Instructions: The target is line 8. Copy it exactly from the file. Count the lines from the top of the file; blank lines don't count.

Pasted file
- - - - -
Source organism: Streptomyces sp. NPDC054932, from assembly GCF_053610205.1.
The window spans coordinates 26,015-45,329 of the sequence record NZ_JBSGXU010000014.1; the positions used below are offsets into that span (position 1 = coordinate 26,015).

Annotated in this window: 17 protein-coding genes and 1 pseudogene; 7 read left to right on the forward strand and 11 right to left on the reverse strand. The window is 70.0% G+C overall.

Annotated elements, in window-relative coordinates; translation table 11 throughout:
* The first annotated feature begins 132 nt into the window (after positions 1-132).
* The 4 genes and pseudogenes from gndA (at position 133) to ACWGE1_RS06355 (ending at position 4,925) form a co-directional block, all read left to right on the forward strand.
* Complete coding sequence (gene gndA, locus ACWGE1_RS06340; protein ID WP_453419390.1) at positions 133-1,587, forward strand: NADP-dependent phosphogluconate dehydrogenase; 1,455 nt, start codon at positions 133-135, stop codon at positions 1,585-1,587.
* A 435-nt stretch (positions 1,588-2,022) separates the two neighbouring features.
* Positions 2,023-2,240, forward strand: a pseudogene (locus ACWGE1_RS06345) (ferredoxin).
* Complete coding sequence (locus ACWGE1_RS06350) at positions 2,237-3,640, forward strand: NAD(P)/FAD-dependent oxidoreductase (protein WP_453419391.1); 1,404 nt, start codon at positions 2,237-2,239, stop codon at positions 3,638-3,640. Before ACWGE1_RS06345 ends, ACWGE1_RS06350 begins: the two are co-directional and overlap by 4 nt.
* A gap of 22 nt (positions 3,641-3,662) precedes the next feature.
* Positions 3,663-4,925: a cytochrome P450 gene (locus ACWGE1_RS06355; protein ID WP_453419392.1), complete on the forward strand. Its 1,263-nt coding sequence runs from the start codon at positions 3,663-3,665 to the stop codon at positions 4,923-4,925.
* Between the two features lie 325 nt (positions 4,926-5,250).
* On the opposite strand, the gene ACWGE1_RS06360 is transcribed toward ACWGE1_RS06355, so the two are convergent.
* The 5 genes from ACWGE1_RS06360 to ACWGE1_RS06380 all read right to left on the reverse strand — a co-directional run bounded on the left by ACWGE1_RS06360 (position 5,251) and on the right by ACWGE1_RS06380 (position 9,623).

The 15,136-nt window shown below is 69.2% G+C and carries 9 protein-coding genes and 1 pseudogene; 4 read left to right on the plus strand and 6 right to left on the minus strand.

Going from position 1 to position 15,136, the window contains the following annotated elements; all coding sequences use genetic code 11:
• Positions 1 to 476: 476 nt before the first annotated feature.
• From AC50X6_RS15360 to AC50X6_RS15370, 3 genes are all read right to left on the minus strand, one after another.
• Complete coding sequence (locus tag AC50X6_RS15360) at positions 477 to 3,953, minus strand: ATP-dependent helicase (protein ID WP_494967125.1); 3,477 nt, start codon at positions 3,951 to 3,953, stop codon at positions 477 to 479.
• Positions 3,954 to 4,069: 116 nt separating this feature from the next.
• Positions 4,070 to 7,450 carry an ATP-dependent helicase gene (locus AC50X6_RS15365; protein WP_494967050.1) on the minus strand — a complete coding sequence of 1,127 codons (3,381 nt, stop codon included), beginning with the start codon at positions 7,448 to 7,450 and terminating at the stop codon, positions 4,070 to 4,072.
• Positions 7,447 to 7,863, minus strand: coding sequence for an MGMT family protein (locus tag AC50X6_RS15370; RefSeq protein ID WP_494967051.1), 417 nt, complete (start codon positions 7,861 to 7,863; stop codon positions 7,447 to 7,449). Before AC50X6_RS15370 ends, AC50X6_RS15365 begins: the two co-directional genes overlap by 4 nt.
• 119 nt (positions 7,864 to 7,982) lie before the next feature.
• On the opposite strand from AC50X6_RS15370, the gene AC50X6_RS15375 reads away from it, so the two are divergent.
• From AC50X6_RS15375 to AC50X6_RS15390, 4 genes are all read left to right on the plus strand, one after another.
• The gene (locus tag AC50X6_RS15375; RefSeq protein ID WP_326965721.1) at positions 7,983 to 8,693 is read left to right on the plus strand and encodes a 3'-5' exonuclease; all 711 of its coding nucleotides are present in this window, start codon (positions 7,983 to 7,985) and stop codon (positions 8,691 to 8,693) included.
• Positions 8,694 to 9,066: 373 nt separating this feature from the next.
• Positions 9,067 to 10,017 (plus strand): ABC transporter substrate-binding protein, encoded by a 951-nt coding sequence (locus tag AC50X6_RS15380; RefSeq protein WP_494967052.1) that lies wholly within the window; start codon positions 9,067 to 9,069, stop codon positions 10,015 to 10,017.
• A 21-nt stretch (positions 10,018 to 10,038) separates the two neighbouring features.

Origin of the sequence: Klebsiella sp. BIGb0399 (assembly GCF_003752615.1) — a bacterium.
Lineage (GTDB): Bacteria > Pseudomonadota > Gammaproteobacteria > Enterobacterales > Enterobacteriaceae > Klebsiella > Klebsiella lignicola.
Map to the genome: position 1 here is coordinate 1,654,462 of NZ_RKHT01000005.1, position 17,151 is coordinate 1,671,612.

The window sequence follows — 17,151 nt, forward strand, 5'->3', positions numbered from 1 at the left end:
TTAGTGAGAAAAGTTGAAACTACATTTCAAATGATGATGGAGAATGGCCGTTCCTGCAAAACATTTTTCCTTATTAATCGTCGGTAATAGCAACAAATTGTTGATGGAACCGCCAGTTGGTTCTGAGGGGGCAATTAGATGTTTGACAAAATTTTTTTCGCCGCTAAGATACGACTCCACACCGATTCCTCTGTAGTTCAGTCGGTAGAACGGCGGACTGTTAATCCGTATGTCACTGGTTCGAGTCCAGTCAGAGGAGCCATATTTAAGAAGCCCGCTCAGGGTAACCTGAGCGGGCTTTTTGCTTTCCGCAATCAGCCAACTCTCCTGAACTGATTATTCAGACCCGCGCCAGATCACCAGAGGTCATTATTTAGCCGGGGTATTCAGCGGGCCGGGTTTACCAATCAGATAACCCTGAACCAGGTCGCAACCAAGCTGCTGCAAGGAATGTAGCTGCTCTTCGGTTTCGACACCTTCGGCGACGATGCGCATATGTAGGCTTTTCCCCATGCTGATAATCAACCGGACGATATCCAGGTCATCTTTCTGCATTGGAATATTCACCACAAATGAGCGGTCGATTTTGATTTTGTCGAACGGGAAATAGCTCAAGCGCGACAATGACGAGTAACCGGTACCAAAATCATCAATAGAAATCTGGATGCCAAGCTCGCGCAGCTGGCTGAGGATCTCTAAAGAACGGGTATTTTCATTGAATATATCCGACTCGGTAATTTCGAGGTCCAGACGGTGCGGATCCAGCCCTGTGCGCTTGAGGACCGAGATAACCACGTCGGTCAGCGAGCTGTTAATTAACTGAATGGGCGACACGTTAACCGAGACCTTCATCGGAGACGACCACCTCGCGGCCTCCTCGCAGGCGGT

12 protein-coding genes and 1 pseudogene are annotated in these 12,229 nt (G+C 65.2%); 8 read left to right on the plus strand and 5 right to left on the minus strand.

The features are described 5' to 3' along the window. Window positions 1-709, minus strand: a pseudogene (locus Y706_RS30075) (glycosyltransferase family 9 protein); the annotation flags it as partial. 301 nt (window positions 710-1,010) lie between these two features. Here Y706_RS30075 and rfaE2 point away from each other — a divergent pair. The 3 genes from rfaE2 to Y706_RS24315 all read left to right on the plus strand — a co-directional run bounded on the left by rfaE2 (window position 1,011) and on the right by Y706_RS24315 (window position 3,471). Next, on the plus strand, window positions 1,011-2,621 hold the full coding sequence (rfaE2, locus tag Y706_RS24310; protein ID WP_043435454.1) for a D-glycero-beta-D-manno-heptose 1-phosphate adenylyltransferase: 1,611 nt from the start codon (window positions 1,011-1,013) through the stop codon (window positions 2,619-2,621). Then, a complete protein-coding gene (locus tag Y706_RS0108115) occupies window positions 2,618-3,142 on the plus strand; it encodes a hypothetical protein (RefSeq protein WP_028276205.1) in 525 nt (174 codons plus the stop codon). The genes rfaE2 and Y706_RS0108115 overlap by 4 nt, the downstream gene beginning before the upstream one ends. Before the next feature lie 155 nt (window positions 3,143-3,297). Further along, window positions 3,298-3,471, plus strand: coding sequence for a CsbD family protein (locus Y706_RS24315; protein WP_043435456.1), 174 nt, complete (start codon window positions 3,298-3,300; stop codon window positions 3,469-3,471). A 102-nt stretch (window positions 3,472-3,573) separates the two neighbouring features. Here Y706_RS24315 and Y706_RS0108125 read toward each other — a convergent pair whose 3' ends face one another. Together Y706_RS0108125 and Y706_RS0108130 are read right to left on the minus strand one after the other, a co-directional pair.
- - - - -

* A 435-nt stretch (positions 1,588-2,022) separates the two neighbouring features.